Gas joins oil and coal in deadly, explosive events this year
In the past three months, each of the three major fossil fuels – coal, oil and natural gas – has had its own Kaboom! moment. It’s almost like Mother Nature is trying to tell us something about our energy policy…
In April, the Upper Big Branch coal mine exploded in West Virginia, killing 29 miners. In May, the collapsed Deepwater Horizon rig began spilling millions of gallons of oil into the Gulf. Now comes a turn for natural gas, which usually enjoys a cleaner reputation.
Over the past month, Texas saw two devastating blowups within 24 hours. On June 7, workers struck a 36-inch gas pipeline near Cleburne, causing a massive eruption of flames seen miles away. One worker was killed, and eight others were severely injured. An eyewitness described the heat from 300 yards away as “unbearable.” The next day, another pipeline explosion in the Panhandle killed two workers when their bulldozer punctured another gas pipeline.
June has also brought a string of gas blow-outs and blow-ups in the Marcellus Shale, including an explosion and fire in West Virginia “that flared 50-feet high for four days, destroyed a drilling rig and burned all seven workers on the well pad,” according to the Pittsburgh Post-Gazette. There is now talk of a drilling moratorium.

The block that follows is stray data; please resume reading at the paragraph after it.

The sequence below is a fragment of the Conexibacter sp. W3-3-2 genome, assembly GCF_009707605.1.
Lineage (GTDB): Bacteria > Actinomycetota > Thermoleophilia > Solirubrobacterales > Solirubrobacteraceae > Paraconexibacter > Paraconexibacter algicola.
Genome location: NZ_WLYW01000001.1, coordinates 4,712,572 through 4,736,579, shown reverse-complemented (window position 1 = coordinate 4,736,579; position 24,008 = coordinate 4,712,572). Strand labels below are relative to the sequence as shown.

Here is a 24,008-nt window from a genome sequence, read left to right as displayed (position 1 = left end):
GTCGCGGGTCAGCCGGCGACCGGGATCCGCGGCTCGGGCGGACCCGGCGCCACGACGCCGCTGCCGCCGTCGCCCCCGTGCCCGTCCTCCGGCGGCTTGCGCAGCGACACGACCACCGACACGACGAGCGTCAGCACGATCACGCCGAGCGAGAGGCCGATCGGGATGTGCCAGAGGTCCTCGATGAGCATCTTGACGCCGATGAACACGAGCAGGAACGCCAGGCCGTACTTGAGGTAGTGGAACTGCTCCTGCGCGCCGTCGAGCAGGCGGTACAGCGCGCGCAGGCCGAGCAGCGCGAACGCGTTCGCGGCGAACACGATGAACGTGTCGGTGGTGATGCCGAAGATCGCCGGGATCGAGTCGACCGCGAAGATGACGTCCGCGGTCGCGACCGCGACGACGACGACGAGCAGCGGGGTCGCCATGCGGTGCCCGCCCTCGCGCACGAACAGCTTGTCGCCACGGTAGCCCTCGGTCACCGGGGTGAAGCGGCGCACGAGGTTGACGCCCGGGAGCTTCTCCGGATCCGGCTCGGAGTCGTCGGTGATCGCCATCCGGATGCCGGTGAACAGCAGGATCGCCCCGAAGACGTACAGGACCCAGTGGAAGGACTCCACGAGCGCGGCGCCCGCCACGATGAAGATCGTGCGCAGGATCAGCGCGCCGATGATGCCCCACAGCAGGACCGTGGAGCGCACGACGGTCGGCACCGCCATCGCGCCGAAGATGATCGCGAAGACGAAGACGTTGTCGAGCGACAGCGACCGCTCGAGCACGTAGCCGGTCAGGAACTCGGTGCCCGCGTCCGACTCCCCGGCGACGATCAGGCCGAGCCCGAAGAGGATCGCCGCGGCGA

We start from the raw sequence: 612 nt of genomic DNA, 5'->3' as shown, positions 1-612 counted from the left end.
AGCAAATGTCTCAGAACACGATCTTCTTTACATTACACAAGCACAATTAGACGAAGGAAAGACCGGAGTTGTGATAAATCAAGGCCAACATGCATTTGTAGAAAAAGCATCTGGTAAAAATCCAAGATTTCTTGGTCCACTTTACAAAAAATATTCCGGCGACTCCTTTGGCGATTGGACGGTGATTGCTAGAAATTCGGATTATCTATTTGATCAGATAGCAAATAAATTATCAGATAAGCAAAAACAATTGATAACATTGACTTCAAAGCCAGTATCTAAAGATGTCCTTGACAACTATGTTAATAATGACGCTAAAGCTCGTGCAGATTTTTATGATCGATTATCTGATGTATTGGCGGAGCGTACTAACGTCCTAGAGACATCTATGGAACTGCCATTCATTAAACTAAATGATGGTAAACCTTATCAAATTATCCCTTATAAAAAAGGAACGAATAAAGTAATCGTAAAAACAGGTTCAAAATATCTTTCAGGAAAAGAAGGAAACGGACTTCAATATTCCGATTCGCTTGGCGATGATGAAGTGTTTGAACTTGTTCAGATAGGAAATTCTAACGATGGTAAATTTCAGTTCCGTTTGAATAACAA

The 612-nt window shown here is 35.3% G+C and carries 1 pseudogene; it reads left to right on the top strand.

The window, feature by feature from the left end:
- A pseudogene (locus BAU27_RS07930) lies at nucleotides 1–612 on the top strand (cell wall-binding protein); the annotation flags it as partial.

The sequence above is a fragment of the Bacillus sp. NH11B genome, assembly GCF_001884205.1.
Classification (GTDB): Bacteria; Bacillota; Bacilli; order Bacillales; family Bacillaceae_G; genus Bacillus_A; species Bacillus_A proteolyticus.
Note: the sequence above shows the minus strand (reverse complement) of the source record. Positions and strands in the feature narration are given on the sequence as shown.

Like the Massey coal disaster and the BP spill, the gas explosions have focused attention on the dangers of “cutting-edge” energy exploration. The more technology allows us to harness hard-to-reach reserves like gas-bearing shales in urban areas or oil buried miles below the ocean, the higher the risk that something will go wrong. In the past five years, 14,000 gas wells have been drilled in North Texas’ Barnett Shale, many in residential areas—near parks, churches and schools.
Those new wells have necessitated new pipelines. Already, Texas has more miles of pipelines – 270,000 miles, to be exact – than any other state.
People in Fort Worth have long waited for the “big one,” a catastrophic pipeline explosion in a city or suburb that many believe is inevitable.
“What if that accident happened two blocks from an elementary school?” state Rep. Lon Burnam, a Fort Worth Democrat, asked the Fort Worth Star-Telegram. “I feel like what we’ve learned between the disaster in the Gulf and these two accidents in Texas … is that regulation has been entirely too lax.”
To invert that T.S. Eliot poem, maybe this is the way our addiction to fossil fuels ends: not with a whimper, but with a bang.